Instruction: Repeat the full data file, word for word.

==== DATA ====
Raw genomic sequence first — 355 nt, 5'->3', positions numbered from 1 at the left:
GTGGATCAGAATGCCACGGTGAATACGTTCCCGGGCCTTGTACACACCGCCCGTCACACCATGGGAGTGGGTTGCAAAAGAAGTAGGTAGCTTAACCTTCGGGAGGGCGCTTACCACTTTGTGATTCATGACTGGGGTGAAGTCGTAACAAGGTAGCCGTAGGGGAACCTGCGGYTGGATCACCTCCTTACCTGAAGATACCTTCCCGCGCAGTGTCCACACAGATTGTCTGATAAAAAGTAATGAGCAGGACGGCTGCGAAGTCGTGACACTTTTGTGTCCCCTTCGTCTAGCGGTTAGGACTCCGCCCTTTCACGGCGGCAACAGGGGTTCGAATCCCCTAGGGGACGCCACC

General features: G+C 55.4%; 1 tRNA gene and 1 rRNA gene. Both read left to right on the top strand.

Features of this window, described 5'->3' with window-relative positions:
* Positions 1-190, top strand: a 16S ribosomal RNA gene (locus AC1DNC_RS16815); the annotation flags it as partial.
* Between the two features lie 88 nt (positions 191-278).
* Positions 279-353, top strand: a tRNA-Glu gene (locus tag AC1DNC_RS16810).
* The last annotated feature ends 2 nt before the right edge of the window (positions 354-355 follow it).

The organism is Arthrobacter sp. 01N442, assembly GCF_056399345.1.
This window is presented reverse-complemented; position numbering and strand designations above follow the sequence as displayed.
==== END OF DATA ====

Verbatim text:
Raw genomic sequence first — 355 nt, 5'->3', positions numbered from 1 at the left:
GTGGATCAGAATGCCACGGTGAATACGTTCCCGGGCCTTGTACACACCGCCCGTCACACCATGGGAGTGGGTTGCAAAAGAAGTAGGTAGCTTAACCTTCGGGAGGGCGCTTACCACTTTGTGATTCATGACTGGGGTGAAGTCGTAACAAGGTAGCCGTAGGGGAACCTGCGGYTGGATCACCTCCTTACCTGAAGATACCTTCCCGCGCAGTGTCCACACAGATTGTCTGATAAAAAGTAATGAGCAGGACGGCTGCGAAGTCGTGACACTTTTGTGTCCCCTTCGTCTAGCGGTTAGGACTCCGCCCTTTCACGGCGGCAACAGGGGTTCGAATCCCCTAGGGGACGCCACC

General features: G+C 55.4%; 1 tRNA gene and 1 rRNA gene. Both read left to right on the top strand.

Features of this window, described 5'->3' with window-relative positions:
* Positions 1-190, top strand: a 16S ribosomal RNA gene (locus AC1DNC_RS16815); the annotation flags it as partial.
* Between the two features lie 88 nt (positions 191-278).
* Positions 279-353, top strand: a tRNA-Glu gene (locus tag AC1DNC_RS16810).
* The last annotated feature ends 2 nt before the right edge of the window (positions 354-355 follow it).

The organism is Arthrobacter sp. 01N442, assembly GCF_056399345.1.
This window is presented reverse-complemented; position numbering and strand designations above follow the sequence as displayed.